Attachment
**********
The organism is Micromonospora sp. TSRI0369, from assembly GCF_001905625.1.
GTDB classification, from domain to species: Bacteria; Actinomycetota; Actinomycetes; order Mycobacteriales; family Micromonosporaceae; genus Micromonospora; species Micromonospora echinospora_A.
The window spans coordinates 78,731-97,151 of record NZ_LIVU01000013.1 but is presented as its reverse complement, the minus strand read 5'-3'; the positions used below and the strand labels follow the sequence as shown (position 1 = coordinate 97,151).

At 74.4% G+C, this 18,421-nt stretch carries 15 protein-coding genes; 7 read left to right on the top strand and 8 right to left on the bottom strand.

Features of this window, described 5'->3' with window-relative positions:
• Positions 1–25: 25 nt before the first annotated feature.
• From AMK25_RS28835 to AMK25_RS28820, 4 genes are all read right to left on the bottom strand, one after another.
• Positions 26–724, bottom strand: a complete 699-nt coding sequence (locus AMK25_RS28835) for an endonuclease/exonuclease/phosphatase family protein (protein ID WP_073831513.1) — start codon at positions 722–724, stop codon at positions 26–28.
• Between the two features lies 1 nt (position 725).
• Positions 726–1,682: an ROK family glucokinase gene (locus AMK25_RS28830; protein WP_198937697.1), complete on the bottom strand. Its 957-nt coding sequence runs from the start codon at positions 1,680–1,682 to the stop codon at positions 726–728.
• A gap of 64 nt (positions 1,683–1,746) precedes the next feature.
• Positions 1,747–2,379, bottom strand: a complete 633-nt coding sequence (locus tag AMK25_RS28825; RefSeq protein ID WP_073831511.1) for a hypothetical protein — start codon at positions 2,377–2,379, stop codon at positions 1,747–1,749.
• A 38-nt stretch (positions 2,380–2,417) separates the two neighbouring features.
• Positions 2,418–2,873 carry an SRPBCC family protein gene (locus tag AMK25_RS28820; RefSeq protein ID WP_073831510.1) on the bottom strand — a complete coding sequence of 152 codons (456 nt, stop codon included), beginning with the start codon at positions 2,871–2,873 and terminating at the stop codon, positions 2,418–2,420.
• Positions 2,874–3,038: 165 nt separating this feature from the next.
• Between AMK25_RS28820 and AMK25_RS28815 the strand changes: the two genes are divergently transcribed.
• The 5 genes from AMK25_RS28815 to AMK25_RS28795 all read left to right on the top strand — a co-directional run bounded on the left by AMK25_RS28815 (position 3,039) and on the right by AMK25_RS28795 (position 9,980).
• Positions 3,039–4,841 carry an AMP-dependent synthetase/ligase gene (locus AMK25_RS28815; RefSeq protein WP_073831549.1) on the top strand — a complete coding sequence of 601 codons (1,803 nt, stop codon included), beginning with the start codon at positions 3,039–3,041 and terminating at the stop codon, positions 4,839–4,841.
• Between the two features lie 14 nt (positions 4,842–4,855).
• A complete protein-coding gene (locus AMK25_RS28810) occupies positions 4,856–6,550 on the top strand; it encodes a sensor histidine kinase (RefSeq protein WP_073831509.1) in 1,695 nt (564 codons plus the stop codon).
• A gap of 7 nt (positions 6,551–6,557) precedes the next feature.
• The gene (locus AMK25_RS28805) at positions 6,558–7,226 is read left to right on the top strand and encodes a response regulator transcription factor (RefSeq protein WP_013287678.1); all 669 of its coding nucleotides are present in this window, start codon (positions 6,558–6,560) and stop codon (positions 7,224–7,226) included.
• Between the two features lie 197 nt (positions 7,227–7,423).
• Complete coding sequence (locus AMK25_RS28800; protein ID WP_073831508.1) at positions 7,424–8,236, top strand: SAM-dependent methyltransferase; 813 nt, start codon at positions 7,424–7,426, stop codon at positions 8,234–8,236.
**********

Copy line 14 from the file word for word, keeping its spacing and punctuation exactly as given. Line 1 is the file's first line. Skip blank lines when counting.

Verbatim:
• Positions 2,418–2,873 carry an SRPBCC family protein gene (locus tag AMK25_RS28820; RefSeq protein ID WP_073831510.1) on the bottom strand — a complete coding sequence of 152 codons (456 nt, stop codon included), beginning with the start codon at positions 2,871–2,873 and terminating at the stop codon, positions 2,418–2,420.